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From the journals: MCP

Chloe Kirk
Aug. 12, 2022

Analysis of large samples of proteins just got an upgrade. Read about the latest breakthroughs in proteomics in these papers from the journal Molecular & Cellular Proteomics.

 

Two approaches are better than one

Researchers at the Vienna BioCenter combined two proteomics methods to detect signatures in skin cancer cells like those shown in this high-magnification micrograph. The cancerous cells are a darker purple than the surrounding stroma.
Mikael Häggström/Wikimedia Commons
Researchers at the Vienna BioCenter combined two proteomics methods to detect
signatures in skin cancer cells like those shown in this high-magnification
micrograph. The cancerous cells are a darker purple than the surrounding stroma.

Proteomics studies sets of proteins in a system such as a skin cell. Researchers need to understand what proteins make up a given organism or cell type to determine how a system functions and how to distinguish one system from another. One step beyond looking at the genome, which is largely static in a given system, proteomics shines a light onto changing protein dynamics.

Researchers can compare the proteomes of healthy and cancerous skin cells to see what proteins are changed in cancer, for example, and then predict what pathways are being up- or downregulated as well as what proteins are indicators of a cancerous cell.

While the possibilities of proteomics research are endless, the current technology is a hindrance. Ina recent study in Molecular & Cellular Proteomics, Claudia Ctortecka and a team at the Vienna BioCenter in Austria combined two well-used analytical strategies in proteomics.

In the first, data-independent acquisition, or DIA, they fragmented all the peptides in a certain mass window and then analyzed the data. This differs from traditional data-dependent acquisition, or DDA, which isolates each peptide and then fragments each separately. Ctortecka and collaborators chose DIA because it provides more robust and similar quantification every time for the same sample and because DDA has problems merging large numbers of proteomes.

The authors combined DIA with tandem mass tag, or TMT, multiplexing, which allows researchers to run multiple samples at once by labeling each sample with different stable isotopes. TMT increases throughput of proteomics runs and the abundance of fragment ions available for peptide identification, but importantly, TMT by itself has problems with missing data points across multiple analytic runs. The researchers provide compelling data that combining DIA analysis with TMT experiments provides highly reproducible, quantitative proteome signatures that can be used to identify cell types and single protein knockouts.

A little sample goes a long way

One way to improve proteomics research is in the analysis tools. Another equally important aspect is initial sample processing. In some instances, rare cell phenotypes can occur, such as during the short mitosis cell phase. Researchers must be able to understand these short-lived cell phases, and they are difficult to analyze with traditional proteomics methods, which require lots of cells.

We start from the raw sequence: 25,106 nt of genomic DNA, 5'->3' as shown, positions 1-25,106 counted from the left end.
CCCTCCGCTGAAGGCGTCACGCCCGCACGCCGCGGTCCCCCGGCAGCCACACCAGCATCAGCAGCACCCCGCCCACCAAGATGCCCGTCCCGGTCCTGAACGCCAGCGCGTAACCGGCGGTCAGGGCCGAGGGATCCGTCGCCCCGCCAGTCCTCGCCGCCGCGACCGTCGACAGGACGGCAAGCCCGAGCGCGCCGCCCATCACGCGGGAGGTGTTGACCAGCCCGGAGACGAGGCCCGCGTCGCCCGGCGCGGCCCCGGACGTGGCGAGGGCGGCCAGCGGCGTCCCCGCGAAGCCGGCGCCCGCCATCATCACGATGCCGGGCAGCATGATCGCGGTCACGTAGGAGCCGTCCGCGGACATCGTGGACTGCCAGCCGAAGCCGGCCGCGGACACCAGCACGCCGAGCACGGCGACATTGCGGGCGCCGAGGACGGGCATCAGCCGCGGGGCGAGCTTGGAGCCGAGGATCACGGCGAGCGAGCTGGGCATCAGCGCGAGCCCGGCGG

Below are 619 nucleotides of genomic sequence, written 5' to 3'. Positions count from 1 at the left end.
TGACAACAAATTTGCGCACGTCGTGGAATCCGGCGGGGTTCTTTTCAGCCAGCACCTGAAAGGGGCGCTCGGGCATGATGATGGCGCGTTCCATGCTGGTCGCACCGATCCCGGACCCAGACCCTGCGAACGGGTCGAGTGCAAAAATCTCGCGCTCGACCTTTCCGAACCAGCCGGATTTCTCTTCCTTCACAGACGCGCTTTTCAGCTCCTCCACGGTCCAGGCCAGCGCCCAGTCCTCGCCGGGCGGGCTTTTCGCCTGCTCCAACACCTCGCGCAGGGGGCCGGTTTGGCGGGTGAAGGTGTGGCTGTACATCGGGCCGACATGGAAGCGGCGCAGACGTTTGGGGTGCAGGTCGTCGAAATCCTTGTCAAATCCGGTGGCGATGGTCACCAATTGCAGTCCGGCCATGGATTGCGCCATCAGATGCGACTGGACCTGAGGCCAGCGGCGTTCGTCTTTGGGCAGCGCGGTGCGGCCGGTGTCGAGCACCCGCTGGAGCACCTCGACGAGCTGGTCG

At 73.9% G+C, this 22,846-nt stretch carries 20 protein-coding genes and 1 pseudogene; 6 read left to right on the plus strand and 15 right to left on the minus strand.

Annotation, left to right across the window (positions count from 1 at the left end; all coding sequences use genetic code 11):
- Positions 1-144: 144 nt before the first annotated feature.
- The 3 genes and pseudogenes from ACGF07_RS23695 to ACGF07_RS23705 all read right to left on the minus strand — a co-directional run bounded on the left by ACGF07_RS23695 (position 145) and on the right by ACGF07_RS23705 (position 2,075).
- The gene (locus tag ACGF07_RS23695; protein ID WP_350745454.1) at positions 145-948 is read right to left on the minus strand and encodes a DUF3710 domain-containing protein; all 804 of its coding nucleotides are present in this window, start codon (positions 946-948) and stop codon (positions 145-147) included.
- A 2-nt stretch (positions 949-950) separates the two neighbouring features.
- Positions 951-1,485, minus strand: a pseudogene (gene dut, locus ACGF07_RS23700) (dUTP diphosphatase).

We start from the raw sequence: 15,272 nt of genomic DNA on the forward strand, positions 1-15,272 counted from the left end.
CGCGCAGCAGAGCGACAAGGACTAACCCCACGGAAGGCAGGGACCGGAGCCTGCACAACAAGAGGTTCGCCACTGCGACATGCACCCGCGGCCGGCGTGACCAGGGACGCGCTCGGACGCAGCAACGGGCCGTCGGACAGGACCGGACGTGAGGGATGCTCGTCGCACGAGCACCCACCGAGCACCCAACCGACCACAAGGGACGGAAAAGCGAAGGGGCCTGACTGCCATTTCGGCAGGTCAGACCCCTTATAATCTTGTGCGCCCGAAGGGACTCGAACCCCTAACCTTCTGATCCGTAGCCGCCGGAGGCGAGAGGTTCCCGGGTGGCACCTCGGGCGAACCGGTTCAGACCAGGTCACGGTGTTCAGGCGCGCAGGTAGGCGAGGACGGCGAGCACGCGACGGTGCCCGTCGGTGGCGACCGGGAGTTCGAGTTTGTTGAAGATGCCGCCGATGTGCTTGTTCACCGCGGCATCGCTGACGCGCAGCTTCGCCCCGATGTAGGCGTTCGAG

One method for studying rare cell phenotypes with low cell yield is fixing with formaldehyde to minimize perturbations to physiological processes. However, this fixative causes cross-linking between proteins, requiring additional digestion or other steps that could compromise the samples.

In arecent paper in Molecular & Cellular Proteomics, Van Kelly and a team at the University of Edinburgh describe a new processing method of digesting low-yield samples with protease. The researchers were able successfully to characterize proteome changes across 16 cell cycle states from TK6 cells. This technique could revolutionize the way proteomics addresses rare cell phenotypes and make better use of low yield samples.

Harnessing proteomics to find biomarkers

Proteomics has revolutionized the real-world impact of research on identifying and treating diseases. NeserinAli and a team at Lund University use their understanding of proteomics techniques to analyze acute differences between osteoarthritis disease stages.

Early-stage osteoarthritis is a degenerative joint disease affecting 5% of people between the ages of 35 and 54. Known biomarkers for osteoarthritis lack sensitivity and are not useful in tracking progression of the disease. Studies of the osteoarthritis proteome and proteomic analysis have been hindered by low availability of osteoarthritis biological samples, as sample collection procedures are rather invasive.

In their recent paper in Molecular & Cellular Proteomics, Ali and collaborators describe using state-of-the-art mass spectrometry to compare early- and late-stage osteoarthritis. Their work has led to key discoveries in potential pathways that osteoarthritis is using, both by identifying the proteins upregulated in osteoarthritis and by finding new biomarkers for osteoarthritis. The researchers also found biomarkers specifically for early-stage osteoarthritis, noting that this stage of the disease looks like a “raging battlefield” of proteins, while late-stage osteoarthritis is more like the “aftermath.” This work demonstrates how proteomics research can have an impact on disease diagnosis and treatment just by showing what proteins are involved.

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Chloe Kirk

Chloe Kirk is a Ph.D. student at the University of Miami Miller School of Medicine.

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